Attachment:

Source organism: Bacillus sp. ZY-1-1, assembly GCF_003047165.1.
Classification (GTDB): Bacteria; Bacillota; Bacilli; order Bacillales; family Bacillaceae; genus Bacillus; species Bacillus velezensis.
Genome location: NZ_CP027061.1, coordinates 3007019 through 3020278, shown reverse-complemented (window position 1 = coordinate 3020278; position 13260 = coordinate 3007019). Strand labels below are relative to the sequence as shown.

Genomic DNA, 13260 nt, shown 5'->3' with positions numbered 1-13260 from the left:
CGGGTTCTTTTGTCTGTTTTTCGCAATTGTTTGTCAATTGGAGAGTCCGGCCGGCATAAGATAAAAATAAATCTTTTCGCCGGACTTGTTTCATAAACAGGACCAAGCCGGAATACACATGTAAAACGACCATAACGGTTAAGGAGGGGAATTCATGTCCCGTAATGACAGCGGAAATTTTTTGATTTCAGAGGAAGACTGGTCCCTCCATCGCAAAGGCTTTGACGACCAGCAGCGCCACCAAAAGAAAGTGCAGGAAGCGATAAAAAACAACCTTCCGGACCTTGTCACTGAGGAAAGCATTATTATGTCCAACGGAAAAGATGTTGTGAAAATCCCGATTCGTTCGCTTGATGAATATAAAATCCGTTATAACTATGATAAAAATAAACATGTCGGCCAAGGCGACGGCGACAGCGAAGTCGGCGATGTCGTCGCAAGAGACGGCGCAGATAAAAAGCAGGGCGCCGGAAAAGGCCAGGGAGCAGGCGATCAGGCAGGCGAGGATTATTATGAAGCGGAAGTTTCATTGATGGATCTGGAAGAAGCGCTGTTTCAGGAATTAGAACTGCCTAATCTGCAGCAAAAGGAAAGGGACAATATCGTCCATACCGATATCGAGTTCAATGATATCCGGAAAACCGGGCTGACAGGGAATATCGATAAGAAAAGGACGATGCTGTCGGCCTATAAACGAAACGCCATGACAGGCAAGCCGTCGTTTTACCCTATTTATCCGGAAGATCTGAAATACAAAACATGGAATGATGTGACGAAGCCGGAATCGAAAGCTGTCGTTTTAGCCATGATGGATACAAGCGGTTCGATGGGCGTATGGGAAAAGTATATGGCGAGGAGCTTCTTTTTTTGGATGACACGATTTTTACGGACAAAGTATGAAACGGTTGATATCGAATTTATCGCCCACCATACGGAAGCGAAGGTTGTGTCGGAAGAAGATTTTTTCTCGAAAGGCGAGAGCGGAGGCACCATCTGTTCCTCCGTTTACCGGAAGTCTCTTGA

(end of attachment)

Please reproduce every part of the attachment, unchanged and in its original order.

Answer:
Source organism: Bacillus sp. ZY-1-1, assembly GCF_003047165.1.
Classification (GTDB): Bacteria; Bacillota; Bacilli; order Bacillales; family Bacillaceae; genus Bacillus; species Bacillus velezensis.
Genome location: NZ_CP027061.1, coordinates 3007019 through 3020278, shown reverse-complemented (window position 1 = coordinate 3020278; position 13260 = coordinate 3007019). Strand labels below are relative to the sequence as shown.

Genomic DNA, 13260 nt, shown 5'->3' with positions numbered 1-13260 from the left:
CGGGTTCTTTTGTCTGTTTTTCGCAATTGTTTGTCAATTGGAGAGTCCGGCCGGCATAAGATAAAAATAAATCTTTTCGCCGGACTTGTTTCATAAACAGGACCAAGCCGGAATACACATGTAAAACGACCATAACGGTTAAGGAGGGGAATTCATGTCCCGTAATGACAGCGGAAATTTTTTGATTTCAGAGGAAGACTGGTCCCTCCATCGCAAAGGCTTTGACGACCAGCAGCGCCACCAAAAGAAAGTGCAGGAAGCGATAAAAAACAACCTTCCGGACCTTGTCACTGAGGAAAGCATTATTATGTCCAACGGAAAAGATGTTGTGAAAATCCCGATTCGTTCGCTTGATGAATATAAAATCCGTTATAACTATGATAAAAATAAACATGTCGGCCAAGGCGACGGCGACAGCGAAGTCGGCGATGTCGTCGCAAGAGACGGCGCAGATAAAAAGCAGGGCGCCGGAAAAGGCCAGGGAGCAGGCGATCAGGCAGGCGAGGATTATTATGAAGCGGAAGTTTCATTGATGGATCTGGAAGAAGCGCTGTTTCAGGAATTAGAACTGCCTAATCTGCAGCAAAAGGAAAGGGACAATATCGTCCATACCGATATCGAGTTCAATGATATCCGGAAAACCGGGCTGACAGGGAATATCGATAAGAAAAGGACGATGCTGTCGGCCTATAAACGAAACGCCATGACAGGCAAGCCGTCGTTTTACCCTATTTATCCGGAAGATCTGAAATACAAAACATGGAATGATGTGACGAAGCCGGAATCGAAAGCTGTCGTTTTAGCCATGATGGATACAAGCGGTTCGATGGGCGTATGGGAAAAGTATATGGCGAGGAGCTTCTTTTTTTGGATGACACGATTTTTACGGACAAAGTATGAAACGGTTGATATCGAATTTATCGCCCACCATACGGAAGCGAAGGTTGTGTCGGAAGAAGATTTTTTCTCGAAAGGCGAGAGCGGAGGCACCATCTGTTCCTCCGTTTACCGGAAGTCTCTTGA